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Alabama vs. Arkansas final score: 3 things we learned from Tide's 14-13 win

Alabama managed just two touchdowns in the win, just like everyone expected?

Nelson Chenault-USA TODAY Sports

There aren't a whole lot of teams in the SEC—especially the West division—that Alabama played well enough to beat on Saturday night. Fortunately for Nick Saban and his players, Alabama was facing Arkansas.

Even after a sluggish first three quarters (after which Arkansas actually led 13-7) the Crimson Tide's significant talent advantage was just too much for the Razorbacks to handle, and the Tide hung on for the victory. Alabama gained just 227 yards from scrimmage and 10 first downs on the day, but it was ever so slightly enough.

The one-point margin was a result of a blocked extra point in the second quarter, which preserved Alabama's lead at 7-6. When Arkansas scored in the next frame on an improbable 54-yard catch-and-run by A.J. Derby, Bret Bielema—never a shrinking violet when it comes to two-point conversions—opted for the extra point. You can't assume at the time that a third-quarter touchdown will be the last time your team scores, but with the power of hindsight, one assumes Bielema would like a chance to go for two there.

Arkansas had chances to get its lead back after Alabama scored with 12 minutes left. In the four ensuing drives, Arkansas gained one first down—that's one, total—and never made a serious push into scoring territory. The Razorbacks' last gasp drive was snuffed out on a bad, bad interception by Brandon Allen in which he threw across his body to the other side of the field, and Alabama ran out the last three minutes of play.

The hand-wringing from Tuscaloosa that started after last week's loss won't abate after this one-point victory. But at the end of the day, it's a win.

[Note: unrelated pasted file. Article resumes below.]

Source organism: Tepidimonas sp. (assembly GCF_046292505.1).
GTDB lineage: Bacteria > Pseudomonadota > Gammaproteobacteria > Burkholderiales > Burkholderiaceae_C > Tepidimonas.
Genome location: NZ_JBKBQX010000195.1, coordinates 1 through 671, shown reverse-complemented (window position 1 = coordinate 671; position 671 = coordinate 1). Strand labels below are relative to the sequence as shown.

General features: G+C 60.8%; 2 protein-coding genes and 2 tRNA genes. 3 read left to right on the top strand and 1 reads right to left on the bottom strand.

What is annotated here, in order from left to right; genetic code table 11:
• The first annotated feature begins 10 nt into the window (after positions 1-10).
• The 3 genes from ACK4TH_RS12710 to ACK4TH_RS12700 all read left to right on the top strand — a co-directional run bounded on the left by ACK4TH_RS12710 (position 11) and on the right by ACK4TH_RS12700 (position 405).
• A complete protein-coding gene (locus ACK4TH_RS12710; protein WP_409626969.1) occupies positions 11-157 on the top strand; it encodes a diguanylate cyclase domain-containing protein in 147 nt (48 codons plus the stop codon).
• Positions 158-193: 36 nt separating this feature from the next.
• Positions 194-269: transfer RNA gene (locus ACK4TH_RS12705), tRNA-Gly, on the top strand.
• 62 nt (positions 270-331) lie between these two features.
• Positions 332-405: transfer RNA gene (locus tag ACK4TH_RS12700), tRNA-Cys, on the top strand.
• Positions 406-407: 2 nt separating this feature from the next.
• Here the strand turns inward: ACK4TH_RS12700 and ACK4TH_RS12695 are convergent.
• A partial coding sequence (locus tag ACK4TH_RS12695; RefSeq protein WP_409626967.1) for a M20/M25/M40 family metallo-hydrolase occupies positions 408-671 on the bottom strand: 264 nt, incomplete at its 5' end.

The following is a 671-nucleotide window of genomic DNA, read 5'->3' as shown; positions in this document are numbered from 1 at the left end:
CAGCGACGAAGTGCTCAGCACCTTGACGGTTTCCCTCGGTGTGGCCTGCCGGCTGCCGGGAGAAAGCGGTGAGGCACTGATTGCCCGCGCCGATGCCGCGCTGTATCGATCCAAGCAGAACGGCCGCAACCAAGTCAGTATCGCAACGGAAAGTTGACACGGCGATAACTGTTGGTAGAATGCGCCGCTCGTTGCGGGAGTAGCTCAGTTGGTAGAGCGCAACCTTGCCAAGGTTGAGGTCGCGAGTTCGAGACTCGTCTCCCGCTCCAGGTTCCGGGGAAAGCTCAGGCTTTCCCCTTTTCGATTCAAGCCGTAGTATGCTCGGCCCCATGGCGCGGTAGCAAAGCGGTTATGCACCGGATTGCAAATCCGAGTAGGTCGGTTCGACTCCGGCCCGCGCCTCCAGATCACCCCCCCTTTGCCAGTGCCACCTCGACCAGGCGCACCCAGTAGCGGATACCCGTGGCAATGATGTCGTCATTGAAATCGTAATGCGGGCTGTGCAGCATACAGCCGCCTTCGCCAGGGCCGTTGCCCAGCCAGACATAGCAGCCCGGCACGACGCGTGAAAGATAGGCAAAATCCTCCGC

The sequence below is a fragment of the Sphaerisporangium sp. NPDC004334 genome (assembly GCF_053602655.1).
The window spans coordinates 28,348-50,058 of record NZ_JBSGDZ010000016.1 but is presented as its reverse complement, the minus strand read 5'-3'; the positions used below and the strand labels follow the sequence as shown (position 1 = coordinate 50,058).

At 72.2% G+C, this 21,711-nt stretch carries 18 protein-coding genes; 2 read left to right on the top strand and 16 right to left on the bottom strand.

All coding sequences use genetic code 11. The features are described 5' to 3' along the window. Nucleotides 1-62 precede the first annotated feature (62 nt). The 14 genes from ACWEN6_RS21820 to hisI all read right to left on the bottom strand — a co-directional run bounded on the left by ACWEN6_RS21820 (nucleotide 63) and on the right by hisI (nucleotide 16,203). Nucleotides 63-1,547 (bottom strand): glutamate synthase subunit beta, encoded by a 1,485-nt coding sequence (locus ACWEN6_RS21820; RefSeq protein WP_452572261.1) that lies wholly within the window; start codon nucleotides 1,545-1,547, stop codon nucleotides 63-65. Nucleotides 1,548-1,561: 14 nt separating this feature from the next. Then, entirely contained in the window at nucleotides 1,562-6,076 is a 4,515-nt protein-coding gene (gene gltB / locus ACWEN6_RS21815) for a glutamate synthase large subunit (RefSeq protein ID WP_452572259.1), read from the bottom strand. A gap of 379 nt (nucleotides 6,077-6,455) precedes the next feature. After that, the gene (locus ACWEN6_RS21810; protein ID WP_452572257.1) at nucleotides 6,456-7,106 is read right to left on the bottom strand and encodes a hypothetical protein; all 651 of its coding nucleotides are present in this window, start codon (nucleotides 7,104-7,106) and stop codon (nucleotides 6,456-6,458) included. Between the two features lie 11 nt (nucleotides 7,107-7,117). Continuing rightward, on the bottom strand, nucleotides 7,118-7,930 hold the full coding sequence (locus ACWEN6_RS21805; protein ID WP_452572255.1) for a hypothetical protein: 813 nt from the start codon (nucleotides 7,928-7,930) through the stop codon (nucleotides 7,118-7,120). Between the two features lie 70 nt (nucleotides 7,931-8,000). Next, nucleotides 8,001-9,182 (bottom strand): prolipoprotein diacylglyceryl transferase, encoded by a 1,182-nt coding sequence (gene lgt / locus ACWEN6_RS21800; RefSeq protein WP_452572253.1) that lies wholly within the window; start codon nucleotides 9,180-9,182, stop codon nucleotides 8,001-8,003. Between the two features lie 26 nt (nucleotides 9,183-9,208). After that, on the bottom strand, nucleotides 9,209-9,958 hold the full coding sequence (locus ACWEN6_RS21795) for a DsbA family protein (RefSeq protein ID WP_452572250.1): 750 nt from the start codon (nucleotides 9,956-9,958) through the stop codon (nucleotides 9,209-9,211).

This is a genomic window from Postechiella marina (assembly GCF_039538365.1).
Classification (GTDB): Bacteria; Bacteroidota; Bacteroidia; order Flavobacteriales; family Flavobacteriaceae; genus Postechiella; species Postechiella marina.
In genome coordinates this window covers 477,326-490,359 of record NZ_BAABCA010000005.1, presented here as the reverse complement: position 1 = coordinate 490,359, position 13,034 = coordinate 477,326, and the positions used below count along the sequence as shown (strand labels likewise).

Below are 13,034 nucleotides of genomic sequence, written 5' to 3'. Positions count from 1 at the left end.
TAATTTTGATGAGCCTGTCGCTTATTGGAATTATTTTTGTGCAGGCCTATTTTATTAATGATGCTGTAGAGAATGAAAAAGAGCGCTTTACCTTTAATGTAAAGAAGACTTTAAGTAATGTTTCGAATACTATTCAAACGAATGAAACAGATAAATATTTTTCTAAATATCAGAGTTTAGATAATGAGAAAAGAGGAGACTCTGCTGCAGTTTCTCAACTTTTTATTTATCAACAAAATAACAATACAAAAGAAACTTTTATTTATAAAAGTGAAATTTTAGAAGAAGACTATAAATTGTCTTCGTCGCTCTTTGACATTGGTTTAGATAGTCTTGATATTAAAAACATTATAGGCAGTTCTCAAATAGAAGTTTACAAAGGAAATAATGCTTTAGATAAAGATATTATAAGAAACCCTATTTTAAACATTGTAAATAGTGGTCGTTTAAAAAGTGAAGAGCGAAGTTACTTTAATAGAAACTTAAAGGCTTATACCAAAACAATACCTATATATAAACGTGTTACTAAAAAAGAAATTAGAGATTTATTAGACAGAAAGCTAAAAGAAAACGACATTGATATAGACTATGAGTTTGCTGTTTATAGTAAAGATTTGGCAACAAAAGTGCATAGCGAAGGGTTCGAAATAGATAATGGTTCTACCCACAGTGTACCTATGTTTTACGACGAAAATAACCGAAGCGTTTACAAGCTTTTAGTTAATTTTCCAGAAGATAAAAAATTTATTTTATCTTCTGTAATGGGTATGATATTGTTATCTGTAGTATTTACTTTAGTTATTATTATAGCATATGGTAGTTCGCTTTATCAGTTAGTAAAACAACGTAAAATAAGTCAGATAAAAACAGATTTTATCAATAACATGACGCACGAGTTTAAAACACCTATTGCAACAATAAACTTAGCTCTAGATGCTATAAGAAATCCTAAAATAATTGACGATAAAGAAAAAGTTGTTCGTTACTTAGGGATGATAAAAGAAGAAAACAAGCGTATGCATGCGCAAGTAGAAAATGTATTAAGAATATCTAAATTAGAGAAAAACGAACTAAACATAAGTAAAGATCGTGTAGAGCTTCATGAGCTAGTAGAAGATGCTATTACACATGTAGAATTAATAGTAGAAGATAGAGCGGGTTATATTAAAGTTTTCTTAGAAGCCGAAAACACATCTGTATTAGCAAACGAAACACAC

Three things we learned

1. The Bama running game needs real work. This game stayed close for as long as it did because Alabama just plain couldn't run the ball. It doesn't pass the smell test in the slightest—Arkansas' rush defense is basically average, and the Tide came into the game averaging over 240 yards per game on the ground—but you look at the stat sheet at the end of the day, and it's 32 rushes for 66 yards. There are not many permissive defenses remaining on Alabama's schedule.

2. Brandon Allen isn't the answer for Arkansas. The Razorbacks needed to do something in the fourth quarter—something involving points, obviously, but sustaining a drive and giving the defense a breather would have been nice. But Arkansas went pass-heavy and QB Brandon Allen had his worst quarter of the four. His stats: 3-11 for 27 yards, the backbreaking pick and (obviously) no touchdowns. Allen's stats had been great coming into today, but Arkansas' unholy leveling of Nicholls State in Week 2 (in which Allen went 4-5 for four TDs) skewed things. Against good competition, Allen struggles, and it cost Arkansas a serious chance at winning a big, big game.

3. Alabama just might be average. Mind you, that's "average by SEC West standards," which is still mighty good in the FBS universe as a whole, but we're still talking about a team that's 5-3 in its last eight games, including 0-3 against ranked teams. West Virginia—hardly a powerhouse—gave Bama a fit this season, and there are some big, big names still looming. Maybe... Alabama's just not that good.